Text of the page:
In 1890 Walter Dixon (now aged 41) married his third wife, Marian Emily Wade (aged 26), in Dover. The 1891 census shows Walter Dixon and family are living in West End House in Eythorne and provides other useful information. It confirms Water Dixon was born in Australia and informs that Marian was born in Kidderminster, Worcestershire. Walter’s eldest son by his first wife, Geoffrey Walter Dixon is present (now age 15), but the two younger sons Cuthbert and Oscar are not. It’s possible they may have been away at a boarding school or living elsewhere as live in servants or apprentices. There is a son present, Austen Clavell Dixon, aged 5 and this has to be Walter Dixon’s son by his second wife Flora. His birth was registered in Eastry in December 1885. A girl named Evelyn Graves is given as a visitor aged 10 but the relationship between her and the Dixons is unclear. Walter Dixon must have led a comfortable life at this juncture as he is able to employ a coachman, housemaid and cook as servants. According to the census return, also present is William King whose occupation is given as general practitioner and an employee of Dr Dixon.

In March 1891 Walter Dixon wrote a letter to the press complaining about the high handed manner of the Guardians of the Dover Union suggesting he may have been the Medical Officer for Shepherdswell in the Dover Union at this time. Who the Medical Officer for Eythorne was at this time I have yet to discover.

In June 1895 Mrs Dixon was advertising for a tutor for 3 hours on Wednesday and Saturday afternoons to teach a girl aged 14 (possibly Evelyn Graves) English, French, Music and Elementary Drawing and a boy aged 9 (assumed to be Austen Clavell) the rudiments of English. The advertisement stated that the tutor “must be able to walk to and from the station (that would have been Shepherdswell) and stay to tea”. They were asked to “state terms (inclusive of rail) which must be moderate”.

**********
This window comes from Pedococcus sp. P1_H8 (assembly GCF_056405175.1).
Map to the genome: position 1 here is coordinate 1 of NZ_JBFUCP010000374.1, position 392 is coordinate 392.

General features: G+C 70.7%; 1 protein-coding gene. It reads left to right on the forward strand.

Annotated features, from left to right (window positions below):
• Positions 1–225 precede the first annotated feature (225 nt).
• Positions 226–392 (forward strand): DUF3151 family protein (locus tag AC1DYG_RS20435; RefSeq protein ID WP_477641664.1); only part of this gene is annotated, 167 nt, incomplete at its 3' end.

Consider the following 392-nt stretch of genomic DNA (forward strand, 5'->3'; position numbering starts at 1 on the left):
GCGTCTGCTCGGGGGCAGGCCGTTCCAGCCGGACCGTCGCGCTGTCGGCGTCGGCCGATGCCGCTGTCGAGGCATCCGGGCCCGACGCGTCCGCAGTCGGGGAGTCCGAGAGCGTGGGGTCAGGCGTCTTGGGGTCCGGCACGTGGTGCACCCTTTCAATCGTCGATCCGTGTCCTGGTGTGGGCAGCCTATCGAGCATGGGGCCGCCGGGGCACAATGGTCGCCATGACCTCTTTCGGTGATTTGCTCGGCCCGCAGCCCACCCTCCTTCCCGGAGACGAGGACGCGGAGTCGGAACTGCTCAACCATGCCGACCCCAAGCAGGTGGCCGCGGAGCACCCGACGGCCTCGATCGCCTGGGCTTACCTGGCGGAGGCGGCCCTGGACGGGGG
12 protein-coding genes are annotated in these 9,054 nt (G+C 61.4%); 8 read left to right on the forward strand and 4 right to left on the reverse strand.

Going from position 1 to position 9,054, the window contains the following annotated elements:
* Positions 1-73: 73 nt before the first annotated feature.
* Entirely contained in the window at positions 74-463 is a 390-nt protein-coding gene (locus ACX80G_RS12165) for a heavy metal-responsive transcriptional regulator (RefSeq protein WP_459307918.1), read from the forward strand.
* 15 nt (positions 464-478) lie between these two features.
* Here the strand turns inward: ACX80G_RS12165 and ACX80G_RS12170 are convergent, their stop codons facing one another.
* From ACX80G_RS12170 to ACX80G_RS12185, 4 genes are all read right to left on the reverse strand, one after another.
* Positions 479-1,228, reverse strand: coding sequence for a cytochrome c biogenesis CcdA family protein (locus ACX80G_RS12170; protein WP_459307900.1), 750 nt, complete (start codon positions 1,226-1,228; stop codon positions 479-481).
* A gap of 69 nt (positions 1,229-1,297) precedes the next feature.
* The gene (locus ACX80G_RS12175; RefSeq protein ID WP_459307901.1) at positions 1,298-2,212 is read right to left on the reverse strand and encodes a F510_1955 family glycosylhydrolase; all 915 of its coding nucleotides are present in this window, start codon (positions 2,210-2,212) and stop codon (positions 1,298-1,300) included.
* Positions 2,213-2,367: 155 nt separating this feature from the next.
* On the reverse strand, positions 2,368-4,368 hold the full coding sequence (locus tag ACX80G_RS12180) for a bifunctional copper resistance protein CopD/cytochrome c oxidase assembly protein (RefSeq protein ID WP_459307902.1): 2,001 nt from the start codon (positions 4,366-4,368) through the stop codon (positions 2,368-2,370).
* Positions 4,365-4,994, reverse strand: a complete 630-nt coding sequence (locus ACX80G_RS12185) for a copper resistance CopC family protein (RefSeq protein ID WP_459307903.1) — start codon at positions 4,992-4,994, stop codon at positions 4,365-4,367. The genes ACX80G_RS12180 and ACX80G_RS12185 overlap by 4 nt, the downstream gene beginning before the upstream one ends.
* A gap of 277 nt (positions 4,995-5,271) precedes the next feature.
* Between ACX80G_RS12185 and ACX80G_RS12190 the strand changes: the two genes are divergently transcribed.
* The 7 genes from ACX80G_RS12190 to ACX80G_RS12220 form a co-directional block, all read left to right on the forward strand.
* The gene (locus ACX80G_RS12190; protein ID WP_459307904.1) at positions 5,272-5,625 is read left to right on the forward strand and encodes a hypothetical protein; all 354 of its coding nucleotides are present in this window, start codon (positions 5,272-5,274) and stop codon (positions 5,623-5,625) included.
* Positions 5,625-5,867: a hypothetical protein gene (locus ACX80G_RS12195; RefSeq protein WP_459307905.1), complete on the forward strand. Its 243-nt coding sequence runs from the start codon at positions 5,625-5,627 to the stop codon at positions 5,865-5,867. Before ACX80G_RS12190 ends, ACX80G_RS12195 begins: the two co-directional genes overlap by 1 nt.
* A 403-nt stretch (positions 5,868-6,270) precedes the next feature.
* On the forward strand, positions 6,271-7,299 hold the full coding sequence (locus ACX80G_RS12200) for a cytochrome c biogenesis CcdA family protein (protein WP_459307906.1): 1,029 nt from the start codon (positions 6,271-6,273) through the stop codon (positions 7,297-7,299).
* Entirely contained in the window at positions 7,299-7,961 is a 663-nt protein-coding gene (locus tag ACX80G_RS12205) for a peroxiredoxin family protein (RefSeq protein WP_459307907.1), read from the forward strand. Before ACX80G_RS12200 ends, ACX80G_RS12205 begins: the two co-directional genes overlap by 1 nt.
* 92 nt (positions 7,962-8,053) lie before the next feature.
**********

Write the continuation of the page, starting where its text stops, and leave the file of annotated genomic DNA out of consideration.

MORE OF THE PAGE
In October 1895 Walter Dixon was declared bankrupt. This was very publicly reported in the list of bankrupts in both the London Gazette and the Edinburgh Gazette (October 15th 1895). A receiving order in bankruptcy was made in the Canterbury Bankruptcy Court against Walter Dixon of West End House, Eythorne on his own petition. Debtor’s solicitor was Mr H Broughton and the Official Receiver was Mr Worsfold Mowll. The debtor attended for public examination and the case was heard in the Canterbury Bankruptcy Court in November 1895. “Debtor stated he had been at Eythorne 18 years. Debtor attributed his failure by having, during the last four years, to be largely dependant on housekeepers and also through the alleged misconduct of an assistant. Both had run him into debt. His annual income had been £600. He kept a horse and trap and that of course involved keeping a man. The conduct of his assistant had affected his business very seriously – in fact Debtor claimed it was the main cause of his failure. Before that time however he was in financial difficulties and he had borrowed £100 from Mr Martyn Mowll. That was years ago and the money was borrowed to pay off old debts. In 1891 he had borrowed £100 from Mr Delahaye and £100 from Mr Windsor. He did not tell either of these persons that he had borrowed money from Mr Mowll because Mr Mowll, not being a money lender, he did not think it necessary to do so. He had repaid Mr Delahaye £50 and Mr Windsor was still outstanding Among his debts were two large wine and spirit bills due and one from a brewery house, amounted together £130”.

In December 1895 the Trustees of the estate of Dr Walter Dixon in bankruptcy put up for auction at West End House any of Walter Dixon’s goods of value including “the whole of the excellent furniture, bedsteads, bedding”, and brass, iron and mahogany goods etc.

In June 1896 the Dover Union refused to refused to re-elect Dr Dixon as Medical Officer for Shepherdswell within the Union, thinking it right to choose someone who resides at Shepherdswell within the Union and Walter Dixon was still living in Eythorne. Thus Walter Dixon was deprived of a much needed, albeit small, income for the position.